Remy Ma And Tia Mowry Open Up About Struggles With Infertility

Remy Ma and Tia Mowry are among the celebs sharing their personal struggles with infertility to shine a spotlight on the reproductive health of black women.

In a joint feature for Oprah.com and WomensHealthMag.com, the magazines interviewed over 1,000 black women with staggering results about the state of their fertility after a study revealed black women are twice as likely to deal with infertility as white women. Yet, only 8 per cent of black women between the ages of 24 and 44 seek medical help when it comes to getting pregnant.

Rapper Remy Ma dealt with the stigma that comes with being infertile. The rapper, who has an 18-year-old son, put off trying for a second baby for years. After suffering a miscarriage in 2017, she says there wasn’t a lot of conversation happening in her circle of friends.

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“Black women feel a constant pressure to be superwoman — to be strong. We’re the moms, the best friends, the workers, the backbone of the family. So struggling to naturally have children? That’s a sign of weakness that makes you feel like less than a woman. It’s as much about stigma as it is about pride,” she shares.

“I experienced an ectopic pregnancy, which meant that the egg had attached itself to my fallopian tube. I needed an emergency surgery and to have my tubes removed,” she says, adding that she was “scared and embarrassed” to talk about it as she headed into what would be a successful IVF treatment.

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“I’m 39, and I’m now a month away from my due date. My husband calls the baby the Golden Child. It was a miracle because so many people were saying it might not work. We sacrificed a lot with no guarantees,” she says, adding that infertility “does not diminish or lessen the fact that you’re a woman, and you are you.”

It’s a similar story for Mowry who says no one around her ever spoke about reproductive issues.

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“No one around me, including my mother and family members, had ever talked about having trouble getting pregnant; it was never something that crossed my mind,” the actress says who, after years of pain, was diagnosed with endometriosis. Mowry’s complaints of pelvic pain were brushed off by doctors who said it was just “cramps” or advised her to workout to relieve the pain.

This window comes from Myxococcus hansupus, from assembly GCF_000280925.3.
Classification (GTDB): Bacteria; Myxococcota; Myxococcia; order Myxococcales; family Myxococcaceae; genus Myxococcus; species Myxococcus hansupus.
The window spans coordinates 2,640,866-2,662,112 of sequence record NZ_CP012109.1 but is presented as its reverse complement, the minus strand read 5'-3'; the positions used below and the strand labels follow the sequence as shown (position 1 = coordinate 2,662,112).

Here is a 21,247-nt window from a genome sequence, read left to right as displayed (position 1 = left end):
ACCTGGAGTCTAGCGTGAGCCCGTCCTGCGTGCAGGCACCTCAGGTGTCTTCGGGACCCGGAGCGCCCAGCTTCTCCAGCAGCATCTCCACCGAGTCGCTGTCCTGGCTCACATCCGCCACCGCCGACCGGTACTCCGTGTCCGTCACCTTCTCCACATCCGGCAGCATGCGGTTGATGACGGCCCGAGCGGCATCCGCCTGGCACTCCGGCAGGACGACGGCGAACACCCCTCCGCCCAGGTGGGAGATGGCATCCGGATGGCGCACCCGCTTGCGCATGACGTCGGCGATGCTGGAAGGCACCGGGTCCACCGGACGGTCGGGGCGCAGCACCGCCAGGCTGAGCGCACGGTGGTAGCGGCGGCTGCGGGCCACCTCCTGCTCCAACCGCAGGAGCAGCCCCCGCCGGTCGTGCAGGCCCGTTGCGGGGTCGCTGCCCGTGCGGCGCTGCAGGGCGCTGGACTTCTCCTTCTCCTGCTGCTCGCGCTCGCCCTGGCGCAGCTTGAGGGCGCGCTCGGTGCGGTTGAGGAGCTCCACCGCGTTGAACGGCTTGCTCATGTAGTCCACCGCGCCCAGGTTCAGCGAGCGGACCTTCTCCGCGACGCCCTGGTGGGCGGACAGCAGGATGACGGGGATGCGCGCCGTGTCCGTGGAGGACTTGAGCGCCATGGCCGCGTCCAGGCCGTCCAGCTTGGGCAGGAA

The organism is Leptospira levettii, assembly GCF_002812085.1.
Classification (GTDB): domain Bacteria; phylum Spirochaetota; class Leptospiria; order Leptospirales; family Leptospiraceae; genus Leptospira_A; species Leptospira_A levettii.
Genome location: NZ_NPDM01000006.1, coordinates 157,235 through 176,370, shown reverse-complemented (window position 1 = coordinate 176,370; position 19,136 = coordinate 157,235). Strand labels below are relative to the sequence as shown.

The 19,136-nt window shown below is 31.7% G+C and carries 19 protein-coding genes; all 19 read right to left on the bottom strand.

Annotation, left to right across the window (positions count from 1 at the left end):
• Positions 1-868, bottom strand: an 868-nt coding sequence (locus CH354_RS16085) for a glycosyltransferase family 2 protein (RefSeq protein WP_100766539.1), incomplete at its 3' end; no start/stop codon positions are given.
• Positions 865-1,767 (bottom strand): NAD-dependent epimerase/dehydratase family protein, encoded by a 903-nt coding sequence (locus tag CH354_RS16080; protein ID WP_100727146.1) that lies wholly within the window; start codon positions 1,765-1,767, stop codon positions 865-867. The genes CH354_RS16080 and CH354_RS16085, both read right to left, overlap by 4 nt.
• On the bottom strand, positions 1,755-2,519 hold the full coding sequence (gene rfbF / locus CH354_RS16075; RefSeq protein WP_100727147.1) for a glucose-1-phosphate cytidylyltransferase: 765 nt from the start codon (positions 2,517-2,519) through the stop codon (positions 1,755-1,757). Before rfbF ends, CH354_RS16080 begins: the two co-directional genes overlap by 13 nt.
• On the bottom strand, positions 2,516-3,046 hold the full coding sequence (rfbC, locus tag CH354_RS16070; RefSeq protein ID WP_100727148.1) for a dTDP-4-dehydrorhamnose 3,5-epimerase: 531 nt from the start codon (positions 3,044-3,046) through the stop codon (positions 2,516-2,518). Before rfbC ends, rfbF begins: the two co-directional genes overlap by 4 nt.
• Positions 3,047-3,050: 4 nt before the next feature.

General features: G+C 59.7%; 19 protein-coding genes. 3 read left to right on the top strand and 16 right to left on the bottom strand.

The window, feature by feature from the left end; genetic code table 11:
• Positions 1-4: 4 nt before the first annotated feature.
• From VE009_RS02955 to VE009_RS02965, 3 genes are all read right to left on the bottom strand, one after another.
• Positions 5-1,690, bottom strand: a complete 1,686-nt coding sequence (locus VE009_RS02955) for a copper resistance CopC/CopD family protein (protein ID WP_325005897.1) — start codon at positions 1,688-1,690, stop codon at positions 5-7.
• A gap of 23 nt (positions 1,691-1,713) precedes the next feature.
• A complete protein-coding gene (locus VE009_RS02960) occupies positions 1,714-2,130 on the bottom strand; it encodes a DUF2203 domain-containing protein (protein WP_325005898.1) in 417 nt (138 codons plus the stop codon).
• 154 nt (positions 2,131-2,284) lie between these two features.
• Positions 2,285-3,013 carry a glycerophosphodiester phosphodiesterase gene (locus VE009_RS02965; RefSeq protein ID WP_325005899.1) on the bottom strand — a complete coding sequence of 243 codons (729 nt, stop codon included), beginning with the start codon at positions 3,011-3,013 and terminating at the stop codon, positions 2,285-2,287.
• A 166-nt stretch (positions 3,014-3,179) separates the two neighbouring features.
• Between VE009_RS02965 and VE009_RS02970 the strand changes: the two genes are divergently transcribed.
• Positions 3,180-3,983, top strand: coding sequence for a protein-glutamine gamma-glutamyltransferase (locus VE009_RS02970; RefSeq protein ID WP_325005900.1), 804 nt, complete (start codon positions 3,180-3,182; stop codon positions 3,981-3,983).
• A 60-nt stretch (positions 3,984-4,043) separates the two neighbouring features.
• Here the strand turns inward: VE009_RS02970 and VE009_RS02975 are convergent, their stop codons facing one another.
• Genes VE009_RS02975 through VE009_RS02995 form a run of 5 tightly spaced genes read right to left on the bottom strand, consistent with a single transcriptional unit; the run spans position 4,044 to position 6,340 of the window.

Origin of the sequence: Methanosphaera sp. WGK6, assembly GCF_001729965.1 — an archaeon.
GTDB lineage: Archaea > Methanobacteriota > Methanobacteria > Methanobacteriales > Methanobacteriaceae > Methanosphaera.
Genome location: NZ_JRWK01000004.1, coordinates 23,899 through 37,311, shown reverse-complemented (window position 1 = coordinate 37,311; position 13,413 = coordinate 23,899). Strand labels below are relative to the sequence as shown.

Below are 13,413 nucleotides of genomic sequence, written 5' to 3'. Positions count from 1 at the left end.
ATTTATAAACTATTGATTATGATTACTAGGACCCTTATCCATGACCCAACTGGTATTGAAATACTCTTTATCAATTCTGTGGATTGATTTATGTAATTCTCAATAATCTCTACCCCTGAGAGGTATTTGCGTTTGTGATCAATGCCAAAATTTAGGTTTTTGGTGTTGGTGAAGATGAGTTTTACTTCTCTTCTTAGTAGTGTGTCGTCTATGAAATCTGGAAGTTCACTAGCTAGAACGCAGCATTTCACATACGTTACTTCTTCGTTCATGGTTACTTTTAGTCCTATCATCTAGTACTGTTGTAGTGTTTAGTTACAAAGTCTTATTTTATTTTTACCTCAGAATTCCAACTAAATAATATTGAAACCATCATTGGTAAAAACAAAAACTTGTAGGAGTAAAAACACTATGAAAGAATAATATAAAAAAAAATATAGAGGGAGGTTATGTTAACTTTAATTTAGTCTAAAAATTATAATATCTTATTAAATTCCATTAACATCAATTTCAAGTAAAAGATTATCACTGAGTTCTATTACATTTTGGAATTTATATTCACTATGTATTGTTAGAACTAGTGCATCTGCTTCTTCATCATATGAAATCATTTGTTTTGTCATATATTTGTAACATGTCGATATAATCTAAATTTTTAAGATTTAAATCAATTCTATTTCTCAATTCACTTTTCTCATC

“I once found myself crying in the back of my car, and my sister Tamera had to drive me home because I was in too much pain to drive,” she says. “Back when I was in college, I would sometimes skip class because I just needed to sit on the toilet to relax the muscles around my uterus. Even though multiple doctors told me not to worry about my symptoms, I knew in my gut this was serious.”

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In her late 20s, Mowry was eventually diagnosed with endometriosis, undergoing several surgeries over the years and changing her diet to help alleviate symptoms.

“I felt really alone. I didn’t know anyone who had dealt with this,” she says. Against the odds, Mowry got pregnant not once, but twice and is now mom to Cree, 7, and Cairo, who was born in June. Because she didn’t see anyone speaking about endometriosis, Mowry decided to step up and share her struggles publicly and publish a cookbook full of recipes that help relieve inflammation.

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“I’d never really seen someone African American in the public eye talking about endometriosis or their struggles with infertility. And when you don’t know or see anyone else who looks like you talking about what you’re going through, you feel alone and suffer in silence,” she explains. “Compared to other communities, it feels like there’s a void when it comes to talking about healthy living and medicine from African American women, for African American women.”

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